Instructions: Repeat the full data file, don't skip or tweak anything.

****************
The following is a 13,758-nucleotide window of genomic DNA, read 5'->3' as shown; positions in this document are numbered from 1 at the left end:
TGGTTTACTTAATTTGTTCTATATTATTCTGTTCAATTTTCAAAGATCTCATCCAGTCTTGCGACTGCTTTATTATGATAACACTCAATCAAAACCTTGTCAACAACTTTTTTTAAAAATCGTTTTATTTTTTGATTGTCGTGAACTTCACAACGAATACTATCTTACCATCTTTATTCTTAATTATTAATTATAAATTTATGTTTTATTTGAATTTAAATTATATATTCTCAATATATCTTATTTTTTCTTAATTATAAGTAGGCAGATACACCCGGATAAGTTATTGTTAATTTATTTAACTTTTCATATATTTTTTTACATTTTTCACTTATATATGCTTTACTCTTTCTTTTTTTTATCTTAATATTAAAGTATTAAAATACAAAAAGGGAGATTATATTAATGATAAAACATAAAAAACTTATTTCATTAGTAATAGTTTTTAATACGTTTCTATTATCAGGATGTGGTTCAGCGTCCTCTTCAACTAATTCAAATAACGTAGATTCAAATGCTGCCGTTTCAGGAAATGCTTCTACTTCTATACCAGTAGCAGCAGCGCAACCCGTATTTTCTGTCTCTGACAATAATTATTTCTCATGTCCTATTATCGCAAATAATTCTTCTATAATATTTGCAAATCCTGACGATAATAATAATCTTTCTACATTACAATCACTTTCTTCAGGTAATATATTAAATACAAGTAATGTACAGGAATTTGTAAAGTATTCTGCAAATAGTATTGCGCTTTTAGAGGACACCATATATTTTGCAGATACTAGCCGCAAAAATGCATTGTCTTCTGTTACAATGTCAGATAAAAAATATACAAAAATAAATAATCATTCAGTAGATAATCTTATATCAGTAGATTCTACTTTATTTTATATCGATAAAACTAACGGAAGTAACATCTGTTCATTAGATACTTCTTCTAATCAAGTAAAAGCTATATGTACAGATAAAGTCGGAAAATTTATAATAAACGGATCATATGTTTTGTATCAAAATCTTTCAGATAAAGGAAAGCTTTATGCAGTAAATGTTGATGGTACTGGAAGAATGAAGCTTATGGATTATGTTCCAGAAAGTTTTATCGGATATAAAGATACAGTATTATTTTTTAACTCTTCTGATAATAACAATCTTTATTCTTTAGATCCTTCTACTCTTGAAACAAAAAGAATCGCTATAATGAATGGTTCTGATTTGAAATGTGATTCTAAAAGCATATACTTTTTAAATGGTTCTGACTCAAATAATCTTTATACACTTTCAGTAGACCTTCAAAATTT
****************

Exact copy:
The following is a 13,758-nucleotide window of genomic DNA, read 5'->3' as shown; positions in this document are numbered from 1 at the left end:
TGGTTTACTTAATTTGTTCTATATTATTCTGTTCAATTTTCAAAGATCTCATCCAGTCTTGCGACTGCTTTATTATGATAACACTCAATCAAAACCTTGTCAACAACTTTTTTTAAAAATCGTTTTATTTTTTGATTGTCGTGAACTTCACAACGAATACTATCTTACCATCTTTATTCTTAATTATTAATTATAAATTTATGTTTTATTTGAATTTAAATTATATATTCTCAATATATCTTATTTTTTCTTAATTATAAGTAGGCAGATACACCCGGATAAGTTATTGTTAATTTATTTAACTTTTCATATATTTTTTTACATTTTTCACTTATATATGCTTTACTCTTTCTTTTTTTTATCTTAATATTAAAGTATTAAAATACAAAAAGGGAGATTATATTAATGATAAAACATAAAAAACTTATTTCATTAGTAATAGTTTTTAATACGTTTCTATTATCAGGATGTGGTTCAGCGTCCTCTTCAACTAATTCAAATAACGTAGATTCAAATGCTGCCGTTTCAGGAAATGCTTCTACTTCTATACCAGTAGCAGCAGCGCAACCCGTATTTTCTGTCTCTGACAATAATTATTTCTCATGTCCTATTATCGCAAATAATTCTTCTATAATATTTGCAAATCCTGACGATAATAATAATCTTTCTACATTACAATCACTTTCTTCAGGTAATATATTAAATACAAGTAATGTACAGGAATTTGTAAAGTATTCTGCAAATAGTATTGCGCTTTTAGAGGACACCATATATTTTGCAGATACTAGCCGCAAAAATGCATTGTCTTCTGTTACAATGTCAGATAAAAAATATACAAAAATAAATAATCATTCAGTAGATAATCTTATATCAGTAGATTCTACTTTATTTTATATCGATAAAACTAACGGAAGTAACATCTGTTCATTAGATACTTCTTCTAATCAAGTAAAAGCTATATGTACAGATAAAGTCGGAAAATTTATAATAAACGGATCATATGTTTTGTATCAAAATCTTTCAGATAAAGGAAAGCTTTATGCAGTAAATGTTGATGGTACTGGAAGAATGAAGCTTATGGATTATGTTCCAGAAAGTTTTATCGGATATAAAGATACAGTATTATTTTTTAACTCTTCTGATAATAACAATCTTTATTCTTTAGATCCTTCTACTCTTGAAACAAAAAGAATCGCTATAATGAATGGTTCTGATTTGAAATGTGATTCTAAAAGCATATACTTTTTAAATGGTTCTGACTCAAATAATCTTTATACACTTTCAGTAGACCTTCAAAATTT